Updated: Feb 5, 2020
On Feb. 14, approximately 900,000 Americans spent their Valentine’s Day watching the fifth and so-far-best episode of The Assassination of Gianni Versace, the second season of the true crime anthology American Crime Story. For fans of American Horror Story, the series has some of the same producers and follows the same structure: stand-alone seasons dramatically chronicling based-on-true events (though, by nature, ACS is more heavily rooted in truth).
For its first season, the show followed the alleged crimes and the trial of O. J. Simpson, receiving critical acclaim, a 97% score on web-based review aggregator Rotten Tomatoes and nine Emmy Awards. ACS’s second season maintains the high quality of casting, writing and directing, though it details a crime much less well-known. Though the season is titled The Assassination of Gianni Versace, Versace’s murder is only the peak of a fascinating crime narrative. For fans of Glee or A Very Potter Musical, Darren Criss is easily spotted in a career-defining role, starring as serial killer Andrew Cunanan, around whom the season is arguably centered. This is a crucial line to toe for any producer of a crime drama: the danger of celebrating or otherwise glorifying gruesome crimes and the criminal behind them.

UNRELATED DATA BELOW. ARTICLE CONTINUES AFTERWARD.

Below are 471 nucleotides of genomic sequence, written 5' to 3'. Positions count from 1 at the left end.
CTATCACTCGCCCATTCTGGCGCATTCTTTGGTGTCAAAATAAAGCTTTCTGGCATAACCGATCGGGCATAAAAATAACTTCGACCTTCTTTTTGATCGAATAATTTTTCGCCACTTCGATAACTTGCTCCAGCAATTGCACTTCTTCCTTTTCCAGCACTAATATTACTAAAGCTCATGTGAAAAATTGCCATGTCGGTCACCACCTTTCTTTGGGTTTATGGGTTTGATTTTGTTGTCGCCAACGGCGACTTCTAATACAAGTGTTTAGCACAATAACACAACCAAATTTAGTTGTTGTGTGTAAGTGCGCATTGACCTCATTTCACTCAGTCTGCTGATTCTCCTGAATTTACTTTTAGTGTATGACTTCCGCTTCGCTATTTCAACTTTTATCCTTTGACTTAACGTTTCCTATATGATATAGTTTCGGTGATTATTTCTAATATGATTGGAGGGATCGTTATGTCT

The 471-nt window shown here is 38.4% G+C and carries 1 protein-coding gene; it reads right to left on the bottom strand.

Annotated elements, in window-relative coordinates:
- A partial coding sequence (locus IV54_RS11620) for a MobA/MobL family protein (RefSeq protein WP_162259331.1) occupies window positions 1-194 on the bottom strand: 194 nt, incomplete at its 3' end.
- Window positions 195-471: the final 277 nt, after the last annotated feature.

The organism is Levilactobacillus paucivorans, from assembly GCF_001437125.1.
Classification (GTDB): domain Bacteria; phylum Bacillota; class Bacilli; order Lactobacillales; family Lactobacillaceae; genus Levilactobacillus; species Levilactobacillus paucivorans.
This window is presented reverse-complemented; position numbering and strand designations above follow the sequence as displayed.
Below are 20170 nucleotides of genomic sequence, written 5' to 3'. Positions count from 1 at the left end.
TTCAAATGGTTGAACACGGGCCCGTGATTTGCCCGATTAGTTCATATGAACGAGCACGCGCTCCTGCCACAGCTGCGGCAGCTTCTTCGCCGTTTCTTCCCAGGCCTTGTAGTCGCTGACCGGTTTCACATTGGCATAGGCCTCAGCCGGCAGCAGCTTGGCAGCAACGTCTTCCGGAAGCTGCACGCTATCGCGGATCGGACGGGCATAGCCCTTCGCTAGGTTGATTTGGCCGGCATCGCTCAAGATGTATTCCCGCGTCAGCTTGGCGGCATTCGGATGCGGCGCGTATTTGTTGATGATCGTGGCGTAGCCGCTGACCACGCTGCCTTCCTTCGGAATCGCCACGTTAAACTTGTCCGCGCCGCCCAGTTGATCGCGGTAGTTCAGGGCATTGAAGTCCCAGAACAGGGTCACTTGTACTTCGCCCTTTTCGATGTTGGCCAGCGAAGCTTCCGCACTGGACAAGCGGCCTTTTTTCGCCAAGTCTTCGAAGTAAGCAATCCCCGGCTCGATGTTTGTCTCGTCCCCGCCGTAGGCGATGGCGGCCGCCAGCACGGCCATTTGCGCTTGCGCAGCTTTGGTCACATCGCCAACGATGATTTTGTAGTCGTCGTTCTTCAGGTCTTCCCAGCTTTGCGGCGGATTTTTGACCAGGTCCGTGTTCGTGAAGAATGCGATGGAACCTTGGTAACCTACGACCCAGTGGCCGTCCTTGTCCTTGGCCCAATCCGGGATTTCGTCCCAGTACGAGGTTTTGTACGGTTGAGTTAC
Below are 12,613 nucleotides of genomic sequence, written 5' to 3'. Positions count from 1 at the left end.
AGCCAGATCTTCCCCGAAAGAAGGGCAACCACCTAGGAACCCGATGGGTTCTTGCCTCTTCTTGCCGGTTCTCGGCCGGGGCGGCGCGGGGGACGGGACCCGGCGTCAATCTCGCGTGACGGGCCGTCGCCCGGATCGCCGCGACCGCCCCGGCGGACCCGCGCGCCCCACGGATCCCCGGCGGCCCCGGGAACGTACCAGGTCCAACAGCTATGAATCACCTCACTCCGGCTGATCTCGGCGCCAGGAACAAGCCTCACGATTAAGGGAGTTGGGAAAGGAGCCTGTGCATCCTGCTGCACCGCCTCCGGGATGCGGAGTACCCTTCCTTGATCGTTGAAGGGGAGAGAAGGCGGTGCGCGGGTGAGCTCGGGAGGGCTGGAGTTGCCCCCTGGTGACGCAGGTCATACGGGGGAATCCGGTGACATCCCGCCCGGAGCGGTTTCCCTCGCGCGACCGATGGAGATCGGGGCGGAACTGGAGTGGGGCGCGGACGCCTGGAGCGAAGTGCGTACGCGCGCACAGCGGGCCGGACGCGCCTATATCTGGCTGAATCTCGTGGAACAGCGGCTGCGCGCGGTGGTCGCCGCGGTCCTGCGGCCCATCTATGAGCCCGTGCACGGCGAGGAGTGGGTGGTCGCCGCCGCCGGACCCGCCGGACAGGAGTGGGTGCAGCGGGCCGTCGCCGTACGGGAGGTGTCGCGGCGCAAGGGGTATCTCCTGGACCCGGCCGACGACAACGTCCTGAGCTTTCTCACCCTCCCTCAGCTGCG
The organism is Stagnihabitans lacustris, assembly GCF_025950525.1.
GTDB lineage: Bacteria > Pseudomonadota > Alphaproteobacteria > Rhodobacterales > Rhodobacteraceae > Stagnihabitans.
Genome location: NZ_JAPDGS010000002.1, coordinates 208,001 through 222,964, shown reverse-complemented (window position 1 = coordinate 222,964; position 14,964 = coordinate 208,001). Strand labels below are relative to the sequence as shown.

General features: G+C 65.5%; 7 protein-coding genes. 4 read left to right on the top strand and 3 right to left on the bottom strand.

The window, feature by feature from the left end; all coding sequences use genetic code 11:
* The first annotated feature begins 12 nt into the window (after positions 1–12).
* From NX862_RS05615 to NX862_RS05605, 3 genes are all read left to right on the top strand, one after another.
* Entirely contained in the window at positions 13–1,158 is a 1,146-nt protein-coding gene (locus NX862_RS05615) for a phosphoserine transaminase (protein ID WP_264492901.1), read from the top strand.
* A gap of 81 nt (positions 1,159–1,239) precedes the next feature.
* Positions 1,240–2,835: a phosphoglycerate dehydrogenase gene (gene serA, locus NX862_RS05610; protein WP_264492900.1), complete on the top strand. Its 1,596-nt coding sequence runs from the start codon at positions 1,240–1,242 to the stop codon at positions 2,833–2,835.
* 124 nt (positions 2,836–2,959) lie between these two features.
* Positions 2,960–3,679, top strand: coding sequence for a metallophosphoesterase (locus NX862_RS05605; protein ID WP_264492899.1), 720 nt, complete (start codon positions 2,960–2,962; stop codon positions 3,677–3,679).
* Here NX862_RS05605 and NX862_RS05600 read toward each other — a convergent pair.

This season of ACS is set—for the most part—chronologically in reverse; viewers learn of a crime, receive its immediate context, and then spend a greater portion of the episode (or several) learning more about the greater context of the crime—specifically, an extensive and earnest portrait of the victim. For example, the end of the fourth episode, “House by the Lake,” details the killer’s patterns and motivations contributing to the murder of one Jeff Trail, and the fifth episode, “Don’t Ask Don’t Tell,” is an emotionally riveting journey through Trail’s entire life, not just his death. Thus, the series placates the gore-obsessed crime-gawkers of the public while also shifting what the narrative of a true crime series can be: one which celebrates life, commemorates loss and carefully observes the fascinating true crimes of American history. ACS airs on Wednesdays at 10pm on FX.
By Mimi Mays, Staff Writer